Rhetorical Analysis Of Violence By Cesar Chavez

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On the tenth anniversary of the assassination of Dr. Martin Luther King, Jr., labor union organizer and civil rights leader Cesar Chavez published an article arguing that, “nonviolence is more powerful than violence”(12). Cesar Chavez exhibits his perspective of nonviolence through the use of rhetorical question, pathos and anecdote.

Chavez’s precise rhetorical question forces the reader to ponder the consequences of violence. He states, “Who gets killed in the case of a violent revolution?”(78). Chavez then reveals that those who are killed in violent revolutions are the workers, the poor, those most in need. He expresses that because of violence these innocent people are exploited and receive nothing in the end for it. Chavez goes on to express, “We believe it is too big a price to pay for not getting anything”(81). Violence does not bring a real, permanent solution to the problem at hand. It only brings death and no benefits to those who need it the most which is, “the most vicious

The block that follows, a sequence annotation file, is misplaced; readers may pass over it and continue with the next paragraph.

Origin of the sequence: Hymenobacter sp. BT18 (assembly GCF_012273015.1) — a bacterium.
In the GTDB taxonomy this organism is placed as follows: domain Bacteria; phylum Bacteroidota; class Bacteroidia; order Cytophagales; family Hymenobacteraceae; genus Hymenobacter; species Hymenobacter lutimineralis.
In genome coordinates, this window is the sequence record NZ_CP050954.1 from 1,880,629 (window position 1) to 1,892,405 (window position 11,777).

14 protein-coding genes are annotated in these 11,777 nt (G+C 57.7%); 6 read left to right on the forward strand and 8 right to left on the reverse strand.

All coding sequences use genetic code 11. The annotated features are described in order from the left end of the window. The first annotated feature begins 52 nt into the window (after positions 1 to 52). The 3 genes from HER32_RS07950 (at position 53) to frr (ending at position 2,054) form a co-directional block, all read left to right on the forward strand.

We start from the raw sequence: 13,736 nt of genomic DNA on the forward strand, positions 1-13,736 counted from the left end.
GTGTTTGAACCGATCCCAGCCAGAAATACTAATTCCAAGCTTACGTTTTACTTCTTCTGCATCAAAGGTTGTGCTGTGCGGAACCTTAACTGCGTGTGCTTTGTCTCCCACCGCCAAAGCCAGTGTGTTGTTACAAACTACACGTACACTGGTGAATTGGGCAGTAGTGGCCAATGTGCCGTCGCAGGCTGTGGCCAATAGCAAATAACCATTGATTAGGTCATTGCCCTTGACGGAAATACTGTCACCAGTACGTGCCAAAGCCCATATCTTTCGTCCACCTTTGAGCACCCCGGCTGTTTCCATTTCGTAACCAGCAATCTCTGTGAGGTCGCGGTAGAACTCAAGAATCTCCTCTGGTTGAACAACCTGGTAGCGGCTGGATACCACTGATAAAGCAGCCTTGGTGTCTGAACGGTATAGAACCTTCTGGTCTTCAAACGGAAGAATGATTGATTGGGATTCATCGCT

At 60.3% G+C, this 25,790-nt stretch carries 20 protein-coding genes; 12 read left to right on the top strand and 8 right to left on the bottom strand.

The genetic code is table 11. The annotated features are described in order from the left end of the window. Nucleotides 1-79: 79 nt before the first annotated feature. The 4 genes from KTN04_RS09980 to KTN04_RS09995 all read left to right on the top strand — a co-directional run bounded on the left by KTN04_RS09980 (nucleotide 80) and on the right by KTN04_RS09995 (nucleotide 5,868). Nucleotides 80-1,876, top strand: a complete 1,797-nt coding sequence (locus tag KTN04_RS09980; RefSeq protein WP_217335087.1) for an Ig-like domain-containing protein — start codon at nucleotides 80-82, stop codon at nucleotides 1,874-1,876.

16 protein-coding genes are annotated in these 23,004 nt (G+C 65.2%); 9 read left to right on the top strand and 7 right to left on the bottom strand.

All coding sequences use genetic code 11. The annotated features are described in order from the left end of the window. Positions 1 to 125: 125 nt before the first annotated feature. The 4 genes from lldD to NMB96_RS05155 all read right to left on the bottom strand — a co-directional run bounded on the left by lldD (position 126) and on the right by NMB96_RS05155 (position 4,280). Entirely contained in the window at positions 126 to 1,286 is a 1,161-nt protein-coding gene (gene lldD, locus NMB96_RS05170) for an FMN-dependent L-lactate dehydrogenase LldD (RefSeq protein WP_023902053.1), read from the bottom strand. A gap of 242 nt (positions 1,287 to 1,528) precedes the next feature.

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Chavez implores, “If we beat the growers at the expense of violence, victory would come at the expense of injury and perhap death”(66). When violence is put to use, it causes injury and death. Which means that a victory through the use of violence is not a victory at all and brings no benefit to anyone. Violence only oppresses those who lay down their lives, and receive no benefit and produces new opportunities of future violence. Chavez goes on to express, “Such a thing would have tremendous impact on us. We would lose regard for human beings”(70). The more violence is used, the more it desensitizes to the value of a human life. It causes those who use violence to believe that human life is nothing because they would much rather have change instantly than stop and think about the damage they are causing. Violence has a terrible effect and it produces no benefits for